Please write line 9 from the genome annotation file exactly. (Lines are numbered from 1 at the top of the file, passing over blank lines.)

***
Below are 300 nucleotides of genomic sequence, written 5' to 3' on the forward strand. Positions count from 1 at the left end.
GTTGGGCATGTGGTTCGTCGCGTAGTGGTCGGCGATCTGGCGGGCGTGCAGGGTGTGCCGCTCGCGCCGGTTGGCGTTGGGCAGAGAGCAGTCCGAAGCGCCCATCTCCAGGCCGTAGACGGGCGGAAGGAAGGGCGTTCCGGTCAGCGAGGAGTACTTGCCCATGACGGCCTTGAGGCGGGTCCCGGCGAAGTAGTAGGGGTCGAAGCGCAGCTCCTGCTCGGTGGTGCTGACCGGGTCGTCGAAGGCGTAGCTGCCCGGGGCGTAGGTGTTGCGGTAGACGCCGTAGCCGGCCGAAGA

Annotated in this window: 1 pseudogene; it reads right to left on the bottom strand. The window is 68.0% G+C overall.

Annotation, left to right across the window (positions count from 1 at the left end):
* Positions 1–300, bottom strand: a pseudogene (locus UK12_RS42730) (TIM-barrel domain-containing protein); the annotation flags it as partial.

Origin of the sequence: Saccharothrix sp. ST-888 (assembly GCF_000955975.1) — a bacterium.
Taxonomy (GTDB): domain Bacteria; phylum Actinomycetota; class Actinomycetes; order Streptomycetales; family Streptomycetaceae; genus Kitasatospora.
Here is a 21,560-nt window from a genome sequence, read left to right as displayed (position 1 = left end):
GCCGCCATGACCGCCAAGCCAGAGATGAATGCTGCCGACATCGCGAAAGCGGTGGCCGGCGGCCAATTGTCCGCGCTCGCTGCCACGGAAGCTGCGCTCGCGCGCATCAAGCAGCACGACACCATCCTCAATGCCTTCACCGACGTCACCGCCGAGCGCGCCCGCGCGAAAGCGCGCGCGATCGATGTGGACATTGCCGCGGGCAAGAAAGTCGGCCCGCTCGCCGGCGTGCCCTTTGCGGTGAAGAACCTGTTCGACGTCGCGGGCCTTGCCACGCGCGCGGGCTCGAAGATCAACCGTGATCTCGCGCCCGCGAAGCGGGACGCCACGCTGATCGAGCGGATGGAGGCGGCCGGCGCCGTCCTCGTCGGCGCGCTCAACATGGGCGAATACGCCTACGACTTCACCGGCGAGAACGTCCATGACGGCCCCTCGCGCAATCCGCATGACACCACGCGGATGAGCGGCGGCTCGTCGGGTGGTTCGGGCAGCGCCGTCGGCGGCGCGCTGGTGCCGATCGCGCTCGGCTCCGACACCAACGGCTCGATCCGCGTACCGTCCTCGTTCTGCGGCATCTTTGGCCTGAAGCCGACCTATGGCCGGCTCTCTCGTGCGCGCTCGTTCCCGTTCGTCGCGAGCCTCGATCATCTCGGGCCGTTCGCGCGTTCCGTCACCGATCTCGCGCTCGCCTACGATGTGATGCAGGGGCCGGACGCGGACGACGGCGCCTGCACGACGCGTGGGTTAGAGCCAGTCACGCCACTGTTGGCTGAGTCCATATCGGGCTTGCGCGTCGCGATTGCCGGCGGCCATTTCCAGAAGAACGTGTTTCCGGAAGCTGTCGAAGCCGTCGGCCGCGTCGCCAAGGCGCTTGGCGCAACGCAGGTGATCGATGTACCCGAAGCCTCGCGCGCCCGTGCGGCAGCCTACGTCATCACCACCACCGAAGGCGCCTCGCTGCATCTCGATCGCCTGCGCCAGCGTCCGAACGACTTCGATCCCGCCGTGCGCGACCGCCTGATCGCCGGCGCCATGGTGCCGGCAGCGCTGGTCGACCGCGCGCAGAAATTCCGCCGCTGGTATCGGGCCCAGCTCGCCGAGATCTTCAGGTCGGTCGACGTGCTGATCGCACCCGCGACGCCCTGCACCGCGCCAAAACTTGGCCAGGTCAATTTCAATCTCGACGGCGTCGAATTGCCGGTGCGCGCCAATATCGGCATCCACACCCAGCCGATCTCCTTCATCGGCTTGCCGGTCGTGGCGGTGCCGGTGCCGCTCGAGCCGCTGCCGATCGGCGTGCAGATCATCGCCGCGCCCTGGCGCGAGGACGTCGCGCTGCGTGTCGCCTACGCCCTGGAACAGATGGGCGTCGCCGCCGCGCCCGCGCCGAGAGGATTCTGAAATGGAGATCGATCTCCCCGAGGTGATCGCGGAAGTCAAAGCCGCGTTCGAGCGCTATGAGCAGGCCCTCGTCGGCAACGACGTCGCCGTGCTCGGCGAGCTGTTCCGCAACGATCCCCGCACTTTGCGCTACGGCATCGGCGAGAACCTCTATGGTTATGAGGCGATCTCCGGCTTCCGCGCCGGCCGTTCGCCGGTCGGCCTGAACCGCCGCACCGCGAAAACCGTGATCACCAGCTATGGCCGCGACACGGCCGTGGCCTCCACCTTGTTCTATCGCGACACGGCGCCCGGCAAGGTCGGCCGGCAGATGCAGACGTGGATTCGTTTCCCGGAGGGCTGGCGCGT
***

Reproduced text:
GCCGCCATGACCGCCAAGCCAGAGATGAATGCTGCCGACATCGCGAAAGCGGTGGCCGGCGGCCAATTGTCCGCGCTCGCTGCCACGGAAGCTGCGCTCGCGCGCATCAAGCAGCACGACACCATCCTCAATGCCTTCACCGACGTCACCGCCGAGCGCGCCCGCGCGAAAGCGCGCGCGATCGATGTGGACATTGCCGCGGGCAAGAAAGTCGGCCCGCTCGCCGGCGTGCCCTTTGCGGTGAAGAACCTGTTCGACGTCGCGGGCCTTGCCACGCGCGCGGGCTCGAAGATCAACCGTGATCTCGCGCCCGCGAAGCGGGACGCCACGCTGATCGAGCGGATGGAGGCGGCCGGCGCCGTCCTCGTCGGCGCGCTCAACATGGGCGAATACGCCTACGACTTCACCGGCGAGAACGTCCATGACGGCCCCTCGCGCAATCCGCATGACACCACGCGGATGAGCGGCGGCTCGTCGGGTGGTTCGGGCAGCGCCGTCGGCGGCGCGCTGGTGCCGATCGCGCTCGGCTCCGACACCAACGGCTCGATCCGCGTACCGTCCTCGTTCTGCGGCATCTTTGGCCTGAAGCCGACCTATGGCCGGCTCTCTCGTGCGCGCTCGTTCCCGTTCGTCGCGAGCCTCGATCATCTCGGGCCGTTCGCGCGTTCCGTCACCGATCTCGCGCTCGCCTACGATGTGATGCAGGGGCCGGACGCGGACGACGGCGCCTGCACGACGCGTGGGTTAGAGCCAGTCACGCCACTGTTGGCTGAGTCCATATCGGGCTTGCGCGTCGCGATTGCCGGCGGCCATTTCCAGAAGAACGTGTTTCCGGAAGCTGTCGAAGCCGTCGGCCGCGTCGCCAAGGCGCTTGGCGCAACGCAGGTGATCGATGTACCCGAAGCCTCGCGCGCCCGTGCGGCAGCCTACGTCATCACCACCACCGAAGGCGCCTCGCTGCATCTCGATCGCCTGCGCCAGCGTCCGAACGACTTCGATCCCGCCGTGCGCGACCGCCTGATCGCCGGCGCCATGGTGCCGGCAGCGCTGGTCGACCGCGCGCAGAAATTCCGCCGCTGGTATCGGGCCCAGCTCGCCGAGATCTTCAGGTCGGTCGACGTGCTGATCGCACCCGCGACGCCCTGCACCGCGCCAAAACTTGGCCAGGTCAATTTCAATCTCGACGGCGTCGAATTGCCGGTGCGCGCCAATATCGGCATCCACACCCAGCCGATCTCCTTCATCGGCTTGCCGGTCGTGGCGGTGCCGGTGCCGCTCGAGCCGCTGCCGATCGGCGTGCAGATCATCGCCGCGCCCTGGCGCGAGGACGTCGCGCTGCGTGTCGCCTACGCCCTGGAACAGATGGGCGTCGCCGCCGCGCCCGCGCCGAGAGGATTCTGAAATGGAGATCGATCTCCCCGAGGTGATCGCGGAAGTCAAAGCCGCGTTCGAGCGCTATGAGCAGGCCCTCGTCGGCAACGACGTCGCCGTGCTCGGCGAGCTGTTCCGCAACGATCCCCGCACTTTGCGCTACGGCATCGGCGAGAACCTCTATGGTTATGAGGCGATCTCCGGCTTCCGCGCCGGCCGTTCGCCGGTCGGCCTGAACCGCCGCACCGCGAAAACCGTGATCACCAGCTATGGCCGCGACACGGCCGTGGCCTCCACCTTGTTCTATCGCGACACGGCGCCCGGCAAGGTCGGCCGGCAGATGCAGACGTGGATTCGTTTCCCGGAGGGCTGGCGCGT